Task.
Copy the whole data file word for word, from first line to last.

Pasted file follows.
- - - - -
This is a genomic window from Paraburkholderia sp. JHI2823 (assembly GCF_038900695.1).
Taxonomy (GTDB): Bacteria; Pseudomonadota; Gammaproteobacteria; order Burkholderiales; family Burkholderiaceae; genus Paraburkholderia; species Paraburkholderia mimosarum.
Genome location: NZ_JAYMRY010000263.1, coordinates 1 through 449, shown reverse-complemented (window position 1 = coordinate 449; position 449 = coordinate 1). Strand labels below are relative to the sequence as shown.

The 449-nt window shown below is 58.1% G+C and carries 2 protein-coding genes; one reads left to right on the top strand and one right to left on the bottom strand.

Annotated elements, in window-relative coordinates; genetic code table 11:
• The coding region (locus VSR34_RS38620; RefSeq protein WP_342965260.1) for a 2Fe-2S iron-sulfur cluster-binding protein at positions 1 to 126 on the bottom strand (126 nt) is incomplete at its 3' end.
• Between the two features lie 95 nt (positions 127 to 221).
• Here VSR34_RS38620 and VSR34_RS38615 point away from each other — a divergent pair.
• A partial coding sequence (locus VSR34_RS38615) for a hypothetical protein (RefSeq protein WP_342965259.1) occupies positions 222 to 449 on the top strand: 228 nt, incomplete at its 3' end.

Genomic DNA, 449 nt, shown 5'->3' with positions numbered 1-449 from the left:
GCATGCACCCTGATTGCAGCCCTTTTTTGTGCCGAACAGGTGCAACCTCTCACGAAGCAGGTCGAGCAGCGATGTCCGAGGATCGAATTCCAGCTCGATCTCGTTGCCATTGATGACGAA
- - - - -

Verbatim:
This is a genomic window from Paraburkholderia sp. JHI2823 (assembly GCF_038900695.1).
Taxonomy (GTDB): Bacteria; Pseudomonadota; Gammaproteobacteria; order Burkholderiales; family Burkholderiaceae; genus Paraburkholderia; species Paraburkholderia mimosarum.
Genome location: NZ_JAYMRY010000263.1, coordinates 1 through 449, shown reverse-complemented (window position 1 = coordinate 449; position 449 = coordinate 1). Strand labels below are relative to the sequence as shown.

The 449-nt window shown below is 58.1% G+C and carries 2 protein-coding genes; one reads left to right on the top strand and one right to left on the bottom strand.

Annotated elements, in window-relative coordinates; genetic code table 11:
• The coding region (locus VSR34_RS38620; RefSeq protein WP_342965260.1) for a 2Fe-2S iron-sulfur cluster-binding protein at positions 1 to 126 on the bottom strand (126 nt) is incomplete at its 3' end.
• Between the two features lie 95 nt (positions 127 to 221).
• Here VSR34_RS38620 and VSR34_RS38615 point away from each other — a divergent pair.
• A partial coding sequence (locus VSR34_RS38615) for a hypothetical protein (RefSeq protein WP_342965259.1) occupies positions 222 to 449 on the top strand: 228 nt, incomplete at its 3' end.

Genomic DNA, 449 nt, shown 5'->3' with positions numbered 1-449 from the left:
GCATGCACCCTGATTGCAGCCCTTTTTTGTGCCGAACAGGTGCAACCTCTCACGAAGCAGGTCGAGCAGCGATGTCCGAGGATCGAATTCCAGCTCGATCTCGTTGCCATTGATGACGAA